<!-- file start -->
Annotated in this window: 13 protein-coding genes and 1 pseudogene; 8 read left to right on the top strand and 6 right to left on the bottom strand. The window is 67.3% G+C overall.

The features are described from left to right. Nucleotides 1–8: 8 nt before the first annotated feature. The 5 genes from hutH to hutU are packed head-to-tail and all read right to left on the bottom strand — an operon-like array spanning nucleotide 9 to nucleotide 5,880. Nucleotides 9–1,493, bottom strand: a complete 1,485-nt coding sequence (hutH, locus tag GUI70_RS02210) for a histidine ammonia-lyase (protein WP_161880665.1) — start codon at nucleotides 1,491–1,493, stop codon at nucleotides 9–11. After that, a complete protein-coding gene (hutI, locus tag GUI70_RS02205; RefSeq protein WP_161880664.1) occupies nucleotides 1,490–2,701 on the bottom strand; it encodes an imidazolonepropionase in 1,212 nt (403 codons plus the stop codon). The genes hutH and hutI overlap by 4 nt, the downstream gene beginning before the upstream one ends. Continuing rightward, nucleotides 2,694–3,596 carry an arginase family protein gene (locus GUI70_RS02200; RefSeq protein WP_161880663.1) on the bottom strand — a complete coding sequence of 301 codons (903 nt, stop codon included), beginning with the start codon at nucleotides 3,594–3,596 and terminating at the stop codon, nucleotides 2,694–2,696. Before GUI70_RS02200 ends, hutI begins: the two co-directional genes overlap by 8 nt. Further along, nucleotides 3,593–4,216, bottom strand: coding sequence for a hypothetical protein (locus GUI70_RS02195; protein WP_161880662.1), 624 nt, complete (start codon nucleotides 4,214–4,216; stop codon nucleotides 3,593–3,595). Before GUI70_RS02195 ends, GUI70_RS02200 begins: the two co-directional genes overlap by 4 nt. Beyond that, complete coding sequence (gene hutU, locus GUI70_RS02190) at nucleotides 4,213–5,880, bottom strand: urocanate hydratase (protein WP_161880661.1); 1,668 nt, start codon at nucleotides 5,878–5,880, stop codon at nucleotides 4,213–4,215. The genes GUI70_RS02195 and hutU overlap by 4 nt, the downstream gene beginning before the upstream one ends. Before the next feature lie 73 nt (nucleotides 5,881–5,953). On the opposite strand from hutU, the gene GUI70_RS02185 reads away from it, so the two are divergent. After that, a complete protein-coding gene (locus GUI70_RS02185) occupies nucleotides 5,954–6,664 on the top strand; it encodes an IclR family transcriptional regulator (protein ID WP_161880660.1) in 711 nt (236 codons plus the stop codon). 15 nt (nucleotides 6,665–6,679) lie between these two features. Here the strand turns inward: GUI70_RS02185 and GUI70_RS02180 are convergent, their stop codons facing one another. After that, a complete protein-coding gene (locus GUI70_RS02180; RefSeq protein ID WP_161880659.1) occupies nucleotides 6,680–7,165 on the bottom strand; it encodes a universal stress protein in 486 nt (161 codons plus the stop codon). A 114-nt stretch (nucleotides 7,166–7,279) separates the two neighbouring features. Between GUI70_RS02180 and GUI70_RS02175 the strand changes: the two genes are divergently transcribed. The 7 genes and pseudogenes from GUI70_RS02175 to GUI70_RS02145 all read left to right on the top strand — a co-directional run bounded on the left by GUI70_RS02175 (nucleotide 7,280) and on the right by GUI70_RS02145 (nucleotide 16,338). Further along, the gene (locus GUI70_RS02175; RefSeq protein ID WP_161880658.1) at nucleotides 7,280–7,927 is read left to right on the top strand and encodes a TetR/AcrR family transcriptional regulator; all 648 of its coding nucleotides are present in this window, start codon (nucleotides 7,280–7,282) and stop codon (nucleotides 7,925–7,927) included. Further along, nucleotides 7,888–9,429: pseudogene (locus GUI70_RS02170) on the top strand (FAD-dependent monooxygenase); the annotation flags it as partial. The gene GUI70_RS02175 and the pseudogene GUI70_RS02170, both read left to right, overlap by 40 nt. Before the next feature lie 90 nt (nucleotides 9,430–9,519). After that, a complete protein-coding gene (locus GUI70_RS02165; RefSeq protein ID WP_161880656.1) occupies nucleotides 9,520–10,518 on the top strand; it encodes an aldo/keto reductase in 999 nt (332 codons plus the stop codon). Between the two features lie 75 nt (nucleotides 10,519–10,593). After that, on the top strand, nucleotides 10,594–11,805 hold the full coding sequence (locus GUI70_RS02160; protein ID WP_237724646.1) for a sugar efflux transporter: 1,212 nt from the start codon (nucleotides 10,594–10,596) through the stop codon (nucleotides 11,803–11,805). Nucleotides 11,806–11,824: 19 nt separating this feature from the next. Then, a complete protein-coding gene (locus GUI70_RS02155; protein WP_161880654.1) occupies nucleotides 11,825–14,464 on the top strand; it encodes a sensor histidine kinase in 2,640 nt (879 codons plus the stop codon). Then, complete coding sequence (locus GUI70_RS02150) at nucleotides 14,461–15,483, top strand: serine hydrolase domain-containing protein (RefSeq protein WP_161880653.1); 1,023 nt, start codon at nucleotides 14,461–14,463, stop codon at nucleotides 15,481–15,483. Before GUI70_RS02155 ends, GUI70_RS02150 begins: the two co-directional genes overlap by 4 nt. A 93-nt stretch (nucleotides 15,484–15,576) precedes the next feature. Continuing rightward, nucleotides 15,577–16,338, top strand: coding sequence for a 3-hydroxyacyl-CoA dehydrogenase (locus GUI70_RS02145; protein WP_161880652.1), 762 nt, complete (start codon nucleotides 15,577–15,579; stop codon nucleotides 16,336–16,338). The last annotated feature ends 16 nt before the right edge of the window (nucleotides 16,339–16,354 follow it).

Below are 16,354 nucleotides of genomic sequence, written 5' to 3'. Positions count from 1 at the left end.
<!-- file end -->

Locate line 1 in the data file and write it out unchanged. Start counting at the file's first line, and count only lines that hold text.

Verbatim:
Annotated in this window: 13 protein-coding genes and 1 pseudogene; 8 read left to right on the top strand and 6 right to left on the bottom strand. The window is 67.3% G+C overall.